In reply to tom_in_edinburgh:
> (In reply to Dez500)
>
> Could you customize them to have one shoe half a size larger than the other just like my feet?

Evolv does sell shoes with different sizes for each. But only in their own webshop and unfortunatly they only ship within the US.
AlanLittle - on 23 Oct 2012
In reply to Dez500:

You're still slightly missing my point, which is that my "preferred style" in the summer was Alpine rock routes, at the moment it's bouldering on plastic and in the spring it will be sport climbing. Which is probably one major reason why I'm mediocre at all of them, but I suspect I'm not that untypical.

At my level I could perfectly well use the same shoe for bouldering & sport, but not for the long stuff unless I wanted to cripple myself.

If by customisable you mean some kind of formable material, I don't see how you'd have much chance of getting the necessary precision. If you mean bespoke, than (a) it's going to be very expensive and (b) you're unlikely to find shoemakers with the same level of experience with rock shoes as the ones who and make Sportiva & Scarpa's high end shoes.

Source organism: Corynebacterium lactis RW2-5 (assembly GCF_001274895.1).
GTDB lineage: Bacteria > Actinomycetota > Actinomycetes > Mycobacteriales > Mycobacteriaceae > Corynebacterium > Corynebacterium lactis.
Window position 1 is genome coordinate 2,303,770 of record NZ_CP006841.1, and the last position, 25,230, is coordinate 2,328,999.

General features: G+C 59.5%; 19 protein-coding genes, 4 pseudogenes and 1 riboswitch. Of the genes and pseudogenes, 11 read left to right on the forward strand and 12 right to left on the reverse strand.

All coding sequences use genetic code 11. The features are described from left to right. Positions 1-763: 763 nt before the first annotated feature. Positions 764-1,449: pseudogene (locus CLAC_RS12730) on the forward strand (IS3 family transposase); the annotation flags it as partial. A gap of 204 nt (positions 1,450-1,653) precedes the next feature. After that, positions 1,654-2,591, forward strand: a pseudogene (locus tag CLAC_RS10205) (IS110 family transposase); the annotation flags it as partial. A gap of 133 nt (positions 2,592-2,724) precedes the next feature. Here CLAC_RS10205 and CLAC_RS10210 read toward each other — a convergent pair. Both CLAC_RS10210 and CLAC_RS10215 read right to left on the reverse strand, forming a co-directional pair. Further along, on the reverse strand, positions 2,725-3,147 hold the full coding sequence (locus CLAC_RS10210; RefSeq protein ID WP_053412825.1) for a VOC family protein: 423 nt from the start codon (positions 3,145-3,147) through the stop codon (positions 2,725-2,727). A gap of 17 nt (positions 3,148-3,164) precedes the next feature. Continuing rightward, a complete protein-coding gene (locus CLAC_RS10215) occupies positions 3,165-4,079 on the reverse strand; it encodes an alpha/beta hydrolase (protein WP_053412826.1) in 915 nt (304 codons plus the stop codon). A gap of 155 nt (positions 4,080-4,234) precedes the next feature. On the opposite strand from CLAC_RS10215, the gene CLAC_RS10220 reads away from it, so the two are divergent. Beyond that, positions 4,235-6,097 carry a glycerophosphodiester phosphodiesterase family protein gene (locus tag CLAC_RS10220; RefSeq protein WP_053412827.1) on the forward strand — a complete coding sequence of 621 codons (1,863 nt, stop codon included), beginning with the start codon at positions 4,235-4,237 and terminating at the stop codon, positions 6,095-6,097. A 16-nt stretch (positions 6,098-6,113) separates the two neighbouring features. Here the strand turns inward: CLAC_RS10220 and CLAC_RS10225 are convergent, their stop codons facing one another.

I guess "mass customisable" means the former, and I assume you know a lot more about the available materials & methods for such things than I do. But I remain sceptical.
Dez500 on 24 Oct 2012 - 194.81.199.105 whois?
In reply to AlanLittle: Hi Alan mass customization is the production of a customized (bespoke) products with the techniques and low cost of mass production (NikeID). What where really interested in is what features of climbing shoe do you want to have control over?
nniff - on 24 Oct 2012
In reply to Dez500:

I have a suspicion that the things that are mass customiseable are of vanishingly little importance when it comes to rock shoes. I couldn't care less about colours for example, but care lots about fit. My approach to that is to try every model in the shop until I find the one that fits the best.
AlanLittle - on 24 Oct 2012
I'm inclined to agree with nniff: the things that are easily mass customisable are unlikely to be the things that matter in a rock shoe, unless you plan to have customers send in casts or 3d scans of their feet.

As I mentioned before, and you probably knew anyway, the best rockshoes (e.g. La Sportiva, Scarpa) are still handmade. (I'm of a generation old enough to remember how the makers of EBs threw away their complete dominance of the market overnight by switching from hand to machine production)